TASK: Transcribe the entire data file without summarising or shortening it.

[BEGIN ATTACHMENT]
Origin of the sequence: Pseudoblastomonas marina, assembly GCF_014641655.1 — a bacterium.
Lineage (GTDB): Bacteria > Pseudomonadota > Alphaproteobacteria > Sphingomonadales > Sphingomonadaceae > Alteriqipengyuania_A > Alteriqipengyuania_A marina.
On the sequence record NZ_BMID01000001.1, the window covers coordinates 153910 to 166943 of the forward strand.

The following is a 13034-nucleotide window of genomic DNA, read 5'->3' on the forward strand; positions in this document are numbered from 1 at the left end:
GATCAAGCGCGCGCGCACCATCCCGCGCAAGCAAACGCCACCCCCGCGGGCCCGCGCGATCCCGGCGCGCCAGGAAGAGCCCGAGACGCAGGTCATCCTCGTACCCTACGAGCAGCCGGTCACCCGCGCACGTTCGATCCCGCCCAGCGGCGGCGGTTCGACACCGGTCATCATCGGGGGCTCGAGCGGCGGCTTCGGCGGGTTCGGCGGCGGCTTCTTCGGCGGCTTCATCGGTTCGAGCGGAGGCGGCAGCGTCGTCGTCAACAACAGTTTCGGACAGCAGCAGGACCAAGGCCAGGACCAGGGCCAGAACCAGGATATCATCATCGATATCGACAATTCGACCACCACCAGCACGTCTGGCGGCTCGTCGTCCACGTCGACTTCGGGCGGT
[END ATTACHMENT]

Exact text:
Origin of the sequence: Pseudoblastomonas marina, assembly GCF_014641655.1 — a bacterium.
Lineage (GTDB): Bacteria > Pseudomonadota > Alphaproteobacteria > Sphingomonadales > Sphingomonadaceae > Alteriqipengyuania_A > Alteriqipengyuania_A marina.
On the sequence record NZ_BMID01000001.1, the window covers coordinates 153910 to 166943 of the forward strand.

The following is a 13034-nucleotide window of genomic DNA, read 5'->3' on the forward strand; positions in this document are numbered from 1 at the left end:
GATCAAGCGCGCGCGCACCATCCCGCGCAAGCAAACGCCACCCCCGCGGGCCCGCGCGATCCCGGCGCGCCAGGAAGAGCCCGAGACGCAGGTCATCCTCGTACCCTACGAGCAGCCGGTCACCCGCGCACGTTCGATCCCGCCCAGCGGCGGCGGTTCGACACCGGTCATCATCGGGGGCTCGAGCGGCGGCTTCGGCGGGTTCGGCGGCGGCTTCTTCGGCGGCTTCATCGGTTCGAGCGGAGGCGGCAGCGTCGTCGTCAACAACAGTTTCGGACAGCAGCAGGACCAAGGCCAGGACCAGGGCCAGAACCAGGATATCATCATCGATATCGACAATTCGACCACCACCAGCACGTCTGGCGGCTCGTCGTCCACGTCGACTTCGGGCGGT